It stores the information of all the data stored in the heap area. It stores the data in a certain amount which will not be known until the program runs. It is used throughout the application. It is used for dynamic memory allocation. The creation of new objects happens in the heap area.

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JVM Language Stack

It stores the information in blocks also called stack-frames/frames, which stores the current information when there is a function call, stores local variables, it also plays a dominant role in thread management.

PC Register

It stores the address of the instruction which is currently being executed. It is useful in a multi-thread execution situation.

Also Read: Java Project Ideas & Topics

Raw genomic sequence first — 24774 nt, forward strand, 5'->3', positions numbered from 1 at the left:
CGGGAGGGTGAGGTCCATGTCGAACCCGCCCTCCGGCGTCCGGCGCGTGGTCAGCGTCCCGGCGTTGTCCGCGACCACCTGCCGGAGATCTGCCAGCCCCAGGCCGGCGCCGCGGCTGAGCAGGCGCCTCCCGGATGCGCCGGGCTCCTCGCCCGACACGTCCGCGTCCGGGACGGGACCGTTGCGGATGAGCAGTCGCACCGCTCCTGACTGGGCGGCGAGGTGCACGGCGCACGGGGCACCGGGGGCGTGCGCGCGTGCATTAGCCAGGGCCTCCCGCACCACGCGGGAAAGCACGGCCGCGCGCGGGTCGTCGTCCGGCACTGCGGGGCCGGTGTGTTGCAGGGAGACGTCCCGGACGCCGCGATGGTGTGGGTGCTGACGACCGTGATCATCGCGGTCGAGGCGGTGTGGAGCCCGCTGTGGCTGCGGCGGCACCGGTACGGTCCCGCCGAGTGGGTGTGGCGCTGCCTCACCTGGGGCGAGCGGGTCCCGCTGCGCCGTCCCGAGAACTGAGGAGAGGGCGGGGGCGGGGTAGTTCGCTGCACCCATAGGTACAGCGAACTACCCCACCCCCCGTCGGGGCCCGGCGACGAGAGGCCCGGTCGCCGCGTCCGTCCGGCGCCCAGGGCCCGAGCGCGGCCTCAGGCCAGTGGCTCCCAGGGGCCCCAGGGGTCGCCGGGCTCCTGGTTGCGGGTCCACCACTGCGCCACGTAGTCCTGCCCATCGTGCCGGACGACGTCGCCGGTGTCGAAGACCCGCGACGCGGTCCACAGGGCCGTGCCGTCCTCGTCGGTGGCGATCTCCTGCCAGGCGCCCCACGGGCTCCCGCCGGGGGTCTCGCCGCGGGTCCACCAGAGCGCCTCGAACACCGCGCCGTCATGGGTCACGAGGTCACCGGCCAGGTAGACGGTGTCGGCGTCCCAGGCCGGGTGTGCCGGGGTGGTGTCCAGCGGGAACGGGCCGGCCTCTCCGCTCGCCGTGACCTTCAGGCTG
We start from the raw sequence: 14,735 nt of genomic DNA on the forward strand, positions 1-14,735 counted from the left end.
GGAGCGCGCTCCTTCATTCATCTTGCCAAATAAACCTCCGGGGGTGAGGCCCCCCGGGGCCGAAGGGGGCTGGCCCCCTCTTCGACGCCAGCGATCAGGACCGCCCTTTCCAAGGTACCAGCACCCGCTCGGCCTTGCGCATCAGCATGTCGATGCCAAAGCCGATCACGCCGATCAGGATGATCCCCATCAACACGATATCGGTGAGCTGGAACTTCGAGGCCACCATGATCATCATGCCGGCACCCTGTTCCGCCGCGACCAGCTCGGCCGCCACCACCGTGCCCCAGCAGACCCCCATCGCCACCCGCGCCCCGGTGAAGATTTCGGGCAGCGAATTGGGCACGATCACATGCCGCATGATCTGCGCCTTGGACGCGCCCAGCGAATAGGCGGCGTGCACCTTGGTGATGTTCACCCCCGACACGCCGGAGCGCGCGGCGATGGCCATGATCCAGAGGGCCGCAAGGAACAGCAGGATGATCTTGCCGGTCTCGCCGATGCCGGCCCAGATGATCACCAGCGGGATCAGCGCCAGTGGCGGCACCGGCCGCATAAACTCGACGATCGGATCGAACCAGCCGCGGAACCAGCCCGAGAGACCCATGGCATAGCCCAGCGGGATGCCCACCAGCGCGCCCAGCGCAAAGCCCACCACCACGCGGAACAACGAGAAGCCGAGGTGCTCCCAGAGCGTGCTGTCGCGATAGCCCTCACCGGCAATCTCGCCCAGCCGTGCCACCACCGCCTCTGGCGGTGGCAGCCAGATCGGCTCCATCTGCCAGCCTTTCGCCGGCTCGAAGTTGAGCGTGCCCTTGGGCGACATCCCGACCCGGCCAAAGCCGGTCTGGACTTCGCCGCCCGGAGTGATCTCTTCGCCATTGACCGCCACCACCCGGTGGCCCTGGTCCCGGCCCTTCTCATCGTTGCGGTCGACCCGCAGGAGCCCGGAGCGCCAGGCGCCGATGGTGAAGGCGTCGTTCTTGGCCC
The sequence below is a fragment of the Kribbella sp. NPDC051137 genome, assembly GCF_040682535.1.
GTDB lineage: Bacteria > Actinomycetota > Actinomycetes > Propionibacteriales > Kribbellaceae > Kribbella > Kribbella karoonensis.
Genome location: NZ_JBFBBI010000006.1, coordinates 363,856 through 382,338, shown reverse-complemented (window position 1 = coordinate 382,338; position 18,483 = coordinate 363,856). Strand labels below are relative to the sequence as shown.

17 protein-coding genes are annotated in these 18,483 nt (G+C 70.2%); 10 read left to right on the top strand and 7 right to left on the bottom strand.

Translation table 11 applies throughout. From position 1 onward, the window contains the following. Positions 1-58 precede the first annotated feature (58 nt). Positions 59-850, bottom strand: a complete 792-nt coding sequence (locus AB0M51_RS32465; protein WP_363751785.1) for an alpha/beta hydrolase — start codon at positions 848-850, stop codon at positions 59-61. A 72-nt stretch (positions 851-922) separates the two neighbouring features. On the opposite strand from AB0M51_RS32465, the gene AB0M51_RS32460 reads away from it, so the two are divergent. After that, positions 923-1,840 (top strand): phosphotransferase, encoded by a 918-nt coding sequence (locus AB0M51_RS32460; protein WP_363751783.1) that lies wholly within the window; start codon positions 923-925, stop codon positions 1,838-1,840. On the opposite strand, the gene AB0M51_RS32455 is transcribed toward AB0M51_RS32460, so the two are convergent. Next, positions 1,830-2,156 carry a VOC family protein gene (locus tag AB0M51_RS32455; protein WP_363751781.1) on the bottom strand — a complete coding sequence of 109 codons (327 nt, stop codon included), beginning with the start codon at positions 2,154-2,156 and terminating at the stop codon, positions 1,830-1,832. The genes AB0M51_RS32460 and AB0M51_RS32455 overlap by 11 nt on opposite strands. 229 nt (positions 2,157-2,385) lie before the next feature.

Native Method Stack

It stores all the information of about the native methods used. It can access system-specific functions not available directly in Java. The main objective of this is to improve the system performance by memory-level communication.

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Execution Engine

The Execution engine will execute the byte code, and it removes the allocated memory to the objects which are unreachable or unreferenced. The interpreter in the execution engine will execute the byte code by reading it in a stream and interpreting line by line.

It also has an exciting part called JIT compiler (Just In Time Compiler), where it creates a native executable code for methods, so if there are multiple function calls then the JVM need not interpret it again, rather directly use the native executable code. Hence it improves the performance of execution.

Native Method Interface